She had plenty of energy and a desire to help people, but Cathy Carver wasn’t sure how she was going to combine those two things 15 years ago.

Cathy Carver is known for her energy and drive as a physical therapist in the Spain Rehabilitation Center. Her ability to think outside the box helped her achieve the Innovations in Physical Therapy Award.
At first she thought it might be by working with athletes. Carver was a student athletic trainer at Mississippi State for three years, but after her final year, she realized that wasn’t where she needed to be.

“I decided I wanted to work with people who have regular problems and who want to live a regular life,” Carver says. “I wanted to find a way to help people make the most of their life situation given their disability. Since then it’s been a creative challenge. How do you help people make the most of what they have so they can live the life they have left to live?

“That drives me every day.”

Carver has put her energy and contagious drive to use as a physical therapist in the Spain Rehabilitation Center for more than 11 years. She recently received the Innovations in Physical Therapy Award from the Alabama Physical Therapy Association. Assistant Professor of Physical Therapy Scott Bickel, Ph.D., nominated Carver for futuristic thinking and innovative programming.

Specifically, Bickel pointed to Carver’s lead role in developing a loco-motor training program at the Spain Rehab Center (SRC) and collaborating with faculty in the Department of Physical Therapy to create a system to collect standardized outcome measures on patients treated at the SRC.

The loco-motor program utilizes a body-weight support system and treadmill known as the TheraStride along with manual assistance from physical therapists in an effort to enhance the ability of patients with mobility deficits.

Carver and a team of SRC physical therapists raised almost $100,000 to purchase the TheraStride and implement the loco-motor program — the only such program in Alabama. The equipment enables physical therapists to help patients achieve proper motor function and control, improve balance and walking and increase weight-bearing abilities for standing. Carver says it is an integral component of the therapy patients need to learn how to walk again following neurologic injury or damage.

“We’re targeting different populations, but the four groups of people we treat the most are those who have suffered strokes, have incomplete spinal cord injuries, brain injuries or Parkinson’s disease,” Carver says. “We’ve established a solid criteria for who we can help with the equipment, how to progress them through treatment and how to educate them on what to do at home. We’ve seen some encouraging results.”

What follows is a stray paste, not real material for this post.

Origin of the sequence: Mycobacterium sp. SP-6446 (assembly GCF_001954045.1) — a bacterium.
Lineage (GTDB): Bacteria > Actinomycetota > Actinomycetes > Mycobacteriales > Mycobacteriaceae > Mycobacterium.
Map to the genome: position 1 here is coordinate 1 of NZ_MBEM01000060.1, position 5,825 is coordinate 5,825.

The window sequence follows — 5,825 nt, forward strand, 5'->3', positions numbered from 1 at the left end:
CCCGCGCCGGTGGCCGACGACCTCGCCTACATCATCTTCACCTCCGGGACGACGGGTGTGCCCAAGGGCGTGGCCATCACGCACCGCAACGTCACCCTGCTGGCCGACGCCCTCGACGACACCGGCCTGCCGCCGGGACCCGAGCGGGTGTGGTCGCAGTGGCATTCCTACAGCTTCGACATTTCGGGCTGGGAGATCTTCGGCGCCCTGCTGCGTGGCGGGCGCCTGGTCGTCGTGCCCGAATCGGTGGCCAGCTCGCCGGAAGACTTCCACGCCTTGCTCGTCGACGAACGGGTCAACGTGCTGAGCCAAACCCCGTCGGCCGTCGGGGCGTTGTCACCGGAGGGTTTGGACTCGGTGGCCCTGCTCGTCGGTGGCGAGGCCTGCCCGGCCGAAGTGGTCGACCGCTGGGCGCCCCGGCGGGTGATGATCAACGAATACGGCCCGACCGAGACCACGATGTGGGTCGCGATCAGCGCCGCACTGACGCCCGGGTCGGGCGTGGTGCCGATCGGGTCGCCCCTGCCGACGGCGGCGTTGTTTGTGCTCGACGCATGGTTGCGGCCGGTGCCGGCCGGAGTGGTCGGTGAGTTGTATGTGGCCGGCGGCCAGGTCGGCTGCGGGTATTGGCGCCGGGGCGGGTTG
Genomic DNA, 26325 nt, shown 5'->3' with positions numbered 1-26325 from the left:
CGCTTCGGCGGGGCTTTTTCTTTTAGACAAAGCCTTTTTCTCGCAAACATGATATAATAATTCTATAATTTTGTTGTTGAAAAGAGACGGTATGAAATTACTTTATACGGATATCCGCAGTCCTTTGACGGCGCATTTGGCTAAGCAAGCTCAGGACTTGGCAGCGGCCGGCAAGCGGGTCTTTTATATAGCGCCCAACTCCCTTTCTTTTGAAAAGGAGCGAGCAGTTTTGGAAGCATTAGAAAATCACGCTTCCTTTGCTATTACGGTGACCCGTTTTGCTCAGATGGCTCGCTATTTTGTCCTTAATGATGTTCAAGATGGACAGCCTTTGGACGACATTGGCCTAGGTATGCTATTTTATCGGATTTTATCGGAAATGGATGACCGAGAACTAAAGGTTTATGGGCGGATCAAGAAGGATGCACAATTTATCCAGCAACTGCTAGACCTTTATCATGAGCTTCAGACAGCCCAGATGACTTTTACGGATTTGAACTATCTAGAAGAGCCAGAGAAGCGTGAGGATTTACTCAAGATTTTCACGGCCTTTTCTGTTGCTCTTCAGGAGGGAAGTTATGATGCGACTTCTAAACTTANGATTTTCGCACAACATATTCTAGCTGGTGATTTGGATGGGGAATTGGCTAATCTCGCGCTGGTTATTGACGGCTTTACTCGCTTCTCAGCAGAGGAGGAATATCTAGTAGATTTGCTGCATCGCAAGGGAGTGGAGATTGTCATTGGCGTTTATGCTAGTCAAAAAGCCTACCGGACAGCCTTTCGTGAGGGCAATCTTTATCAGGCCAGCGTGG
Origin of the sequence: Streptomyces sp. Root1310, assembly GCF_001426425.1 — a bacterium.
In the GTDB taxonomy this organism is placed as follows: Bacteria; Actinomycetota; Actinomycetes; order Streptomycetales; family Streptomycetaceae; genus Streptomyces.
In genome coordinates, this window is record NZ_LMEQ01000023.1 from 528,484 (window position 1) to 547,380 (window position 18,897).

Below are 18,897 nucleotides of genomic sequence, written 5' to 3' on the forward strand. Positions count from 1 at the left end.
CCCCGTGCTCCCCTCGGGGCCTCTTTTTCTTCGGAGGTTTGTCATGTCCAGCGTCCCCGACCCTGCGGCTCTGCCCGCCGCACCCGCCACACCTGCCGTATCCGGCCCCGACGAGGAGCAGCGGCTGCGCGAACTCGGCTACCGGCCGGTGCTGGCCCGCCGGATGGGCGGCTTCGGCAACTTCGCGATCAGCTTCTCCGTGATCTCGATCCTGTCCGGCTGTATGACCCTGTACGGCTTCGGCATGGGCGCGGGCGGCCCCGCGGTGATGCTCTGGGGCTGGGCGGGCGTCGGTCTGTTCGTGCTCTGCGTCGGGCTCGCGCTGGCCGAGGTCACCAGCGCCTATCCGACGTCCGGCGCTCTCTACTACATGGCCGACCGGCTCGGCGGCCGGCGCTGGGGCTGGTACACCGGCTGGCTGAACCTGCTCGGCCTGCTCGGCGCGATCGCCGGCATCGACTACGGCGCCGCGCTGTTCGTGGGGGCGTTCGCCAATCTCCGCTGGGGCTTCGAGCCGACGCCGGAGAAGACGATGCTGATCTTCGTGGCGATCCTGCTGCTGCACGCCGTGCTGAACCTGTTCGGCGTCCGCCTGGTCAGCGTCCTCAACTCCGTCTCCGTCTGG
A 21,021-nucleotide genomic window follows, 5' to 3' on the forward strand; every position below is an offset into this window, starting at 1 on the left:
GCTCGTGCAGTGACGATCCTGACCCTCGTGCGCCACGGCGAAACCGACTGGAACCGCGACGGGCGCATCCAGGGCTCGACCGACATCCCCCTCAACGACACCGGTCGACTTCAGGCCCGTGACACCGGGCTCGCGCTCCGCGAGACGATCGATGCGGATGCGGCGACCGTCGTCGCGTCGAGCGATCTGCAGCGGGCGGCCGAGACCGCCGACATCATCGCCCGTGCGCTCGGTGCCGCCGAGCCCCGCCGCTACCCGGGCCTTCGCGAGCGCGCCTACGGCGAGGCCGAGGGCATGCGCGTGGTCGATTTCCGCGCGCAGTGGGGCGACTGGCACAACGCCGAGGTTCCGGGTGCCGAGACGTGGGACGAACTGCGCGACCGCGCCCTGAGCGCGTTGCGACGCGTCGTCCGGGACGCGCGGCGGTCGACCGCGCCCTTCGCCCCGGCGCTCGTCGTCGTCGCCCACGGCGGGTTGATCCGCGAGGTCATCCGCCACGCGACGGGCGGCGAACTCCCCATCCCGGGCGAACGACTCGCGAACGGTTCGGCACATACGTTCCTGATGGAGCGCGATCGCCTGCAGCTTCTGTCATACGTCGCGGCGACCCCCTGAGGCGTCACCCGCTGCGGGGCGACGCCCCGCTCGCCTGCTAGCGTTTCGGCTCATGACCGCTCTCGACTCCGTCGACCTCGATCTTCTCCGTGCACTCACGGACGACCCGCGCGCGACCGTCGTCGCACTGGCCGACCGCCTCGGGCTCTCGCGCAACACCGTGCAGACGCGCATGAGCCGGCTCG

Among those contributing or giving a grant to the SRC were the Women’s Committee of Spain Rehabilitation Center, the Department of Physical Therapy, the Alabama Power Foundation and private donors.

Bickel says raising the funds through grants and other private donations to acquire the equipment and creating a loco-motor therapy program benefits UAB patients, doctors, therapists and students.

“Cathy and her team deserve a tremendous amount of credit for raising the funds to purchase all the equipment,” Bickel says. “They now have a state-of-the-art, evidence-based loco-motor training program at SRC, and it’s our opinion that if it were not for the enthusiasm and innovative thinking from Cathy, this program would not have been implemented.”

Improved clinical practice through research
Carver also has demonstrated a commitment to innovative clinical practice by collaborating with faculty from physical therapy in research. They have worked together to create a system where standardized outcome measures are collected and entered into a database.

“This innovative infrastructure will enable us to track outcomes over time and facilitate future clinical research studies,” Bickel says. “These efforts undoubtedly will lead to improved clinical practice and contribute to the growing body of evidence in rehabilitation.”

UAB physical therapy students also benefit from the collaboration. They are working with therapists to collect data and learn the latest techniques instead of reading about it.

“Very few rehab centers have the luxury of being located right across the street from the physical therapy school,” Carver says. “We can bridge the gap and bring the academics and clinical together to produce very meaningful research. We hope to get some of our research published in the next year or so.”

Team effort
Carver is quick to give credit to her co-workers and applaud their efforts to help secure the funds necessary to purchase the equipment and create the loco-motor program.

“This has been a team effort,” she says. “We have some very dedicated therapists at Spain Rehab who have been crucial to getting this program going. We had a number of people help us review the literature and another group that helped pursue the grants. It’s been a community effort to get this program running, so even though my name is on the award, it really represents the work of a lot of people.”

The combination of providing care and conducting research is going to empower the work of Carver and her fellow physical therapists to continue to do what she says every good physical therapist strives to do — help their patients find a way to overcome their obstacles.

“It excites me and inspires me to see someone who doesn’t quit when they’ve been dealt a card in their life that’s pretty catastrophic,” she says. “I feed off of them. If they’re trying to make the most of an unfortunate situation, I’m going to get behind them with all I’ve got.

“People deserve the best and deserve the opportunity to continue to do what they enjoy doing in life.”